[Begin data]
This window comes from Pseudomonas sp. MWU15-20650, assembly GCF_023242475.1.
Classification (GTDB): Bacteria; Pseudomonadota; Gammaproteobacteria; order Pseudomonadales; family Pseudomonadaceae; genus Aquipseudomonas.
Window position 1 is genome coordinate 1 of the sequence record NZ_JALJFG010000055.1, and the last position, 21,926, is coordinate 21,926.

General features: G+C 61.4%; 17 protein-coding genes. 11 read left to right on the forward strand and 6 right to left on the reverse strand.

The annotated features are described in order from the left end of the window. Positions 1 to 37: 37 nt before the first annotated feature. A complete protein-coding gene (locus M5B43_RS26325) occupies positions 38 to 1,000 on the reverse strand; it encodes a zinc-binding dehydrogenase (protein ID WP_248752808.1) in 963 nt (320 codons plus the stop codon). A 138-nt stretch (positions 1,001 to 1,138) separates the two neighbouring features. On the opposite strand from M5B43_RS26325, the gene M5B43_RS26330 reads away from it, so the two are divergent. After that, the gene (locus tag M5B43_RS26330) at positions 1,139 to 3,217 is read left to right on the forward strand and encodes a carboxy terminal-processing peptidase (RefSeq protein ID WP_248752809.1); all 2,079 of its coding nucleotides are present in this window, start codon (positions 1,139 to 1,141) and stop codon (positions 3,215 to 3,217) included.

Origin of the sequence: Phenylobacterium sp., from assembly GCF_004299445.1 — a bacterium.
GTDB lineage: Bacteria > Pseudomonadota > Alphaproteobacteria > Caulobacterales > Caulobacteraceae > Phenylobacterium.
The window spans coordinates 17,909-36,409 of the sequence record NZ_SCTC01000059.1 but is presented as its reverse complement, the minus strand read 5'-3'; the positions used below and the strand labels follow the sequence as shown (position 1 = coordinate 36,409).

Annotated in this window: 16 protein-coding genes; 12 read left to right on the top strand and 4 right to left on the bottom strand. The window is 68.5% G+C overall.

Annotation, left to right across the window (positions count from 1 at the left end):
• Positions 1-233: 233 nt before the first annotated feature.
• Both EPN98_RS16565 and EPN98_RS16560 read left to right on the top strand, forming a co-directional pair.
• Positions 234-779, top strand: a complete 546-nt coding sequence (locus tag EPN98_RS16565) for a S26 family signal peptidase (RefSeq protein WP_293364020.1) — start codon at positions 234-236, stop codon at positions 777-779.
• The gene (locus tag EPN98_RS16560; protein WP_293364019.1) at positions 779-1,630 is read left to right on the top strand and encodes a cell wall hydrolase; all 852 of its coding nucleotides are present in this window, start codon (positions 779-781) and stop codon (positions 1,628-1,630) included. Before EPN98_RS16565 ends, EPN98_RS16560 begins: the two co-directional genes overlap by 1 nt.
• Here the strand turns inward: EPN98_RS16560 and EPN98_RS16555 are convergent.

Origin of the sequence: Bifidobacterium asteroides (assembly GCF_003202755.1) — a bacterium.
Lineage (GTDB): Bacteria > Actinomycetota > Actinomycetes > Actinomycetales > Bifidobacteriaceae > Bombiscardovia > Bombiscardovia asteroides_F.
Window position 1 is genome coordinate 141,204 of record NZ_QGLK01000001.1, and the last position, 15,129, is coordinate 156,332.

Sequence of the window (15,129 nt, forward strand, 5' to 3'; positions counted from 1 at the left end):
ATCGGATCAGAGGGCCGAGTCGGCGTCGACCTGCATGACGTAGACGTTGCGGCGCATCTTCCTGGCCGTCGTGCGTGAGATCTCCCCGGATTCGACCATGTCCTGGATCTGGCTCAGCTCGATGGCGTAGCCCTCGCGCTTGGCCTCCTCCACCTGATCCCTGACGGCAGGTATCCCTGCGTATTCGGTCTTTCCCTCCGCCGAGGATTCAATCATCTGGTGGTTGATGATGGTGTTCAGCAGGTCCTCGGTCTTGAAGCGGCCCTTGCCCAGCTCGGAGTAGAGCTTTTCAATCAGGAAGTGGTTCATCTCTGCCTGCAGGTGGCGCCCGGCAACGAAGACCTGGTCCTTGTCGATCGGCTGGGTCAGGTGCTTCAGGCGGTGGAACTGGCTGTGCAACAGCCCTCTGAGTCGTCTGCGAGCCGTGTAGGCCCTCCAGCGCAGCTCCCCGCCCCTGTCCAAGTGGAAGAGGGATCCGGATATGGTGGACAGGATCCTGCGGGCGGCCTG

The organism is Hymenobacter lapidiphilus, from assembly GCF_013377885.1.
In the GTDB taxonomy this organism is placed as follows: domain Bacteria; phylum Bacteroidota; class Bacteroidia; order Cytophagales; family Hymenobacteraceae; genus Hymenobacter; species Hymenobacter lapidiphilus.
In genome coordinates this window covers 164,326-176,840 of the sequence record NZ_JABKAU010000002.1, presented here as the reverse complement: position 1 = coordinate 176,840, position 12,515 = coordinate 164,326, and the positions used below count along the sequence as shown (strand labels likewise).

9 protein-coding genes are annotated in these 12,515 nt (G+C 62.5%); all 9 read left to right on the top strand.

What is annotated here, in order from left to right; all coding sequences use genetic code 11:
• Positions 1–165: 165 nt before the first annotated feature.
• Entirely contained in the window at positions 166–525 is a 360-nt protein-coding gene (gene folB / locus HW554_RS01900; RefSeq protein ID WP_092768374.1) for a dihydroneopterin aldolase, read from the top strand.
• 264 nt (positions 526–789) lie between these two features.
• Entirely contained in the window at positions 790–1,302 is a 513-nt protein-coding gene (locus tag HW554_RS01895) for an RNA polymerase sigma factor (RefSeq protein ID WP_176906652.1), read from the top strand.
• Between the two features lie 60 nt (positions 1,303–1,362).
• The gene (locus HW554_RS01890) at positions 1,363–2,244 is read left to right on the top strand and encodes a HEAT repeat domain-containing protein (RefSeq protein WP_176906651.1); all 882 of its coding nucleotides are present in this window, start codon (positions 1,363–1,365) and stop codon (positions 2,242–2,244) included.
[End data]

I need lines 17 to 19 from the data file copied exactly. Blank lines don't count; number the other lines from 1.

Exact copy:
Lineage (GTDB): Bacteria > Actinomycetota > Actinomycetes > Actinomycetales > Bifidobacteriaceae > Bombiscardovia > Bombiscardovia asteroides_F.
Window position 1 is genome coordinate 141,204 of record NZ_QGLK01000001.1, and the last position, 15,129, is coordinate 156,332.

Sequence of the window (15,129 nt, forward strand, 5' to 3'; positions counted from 1 at the left end):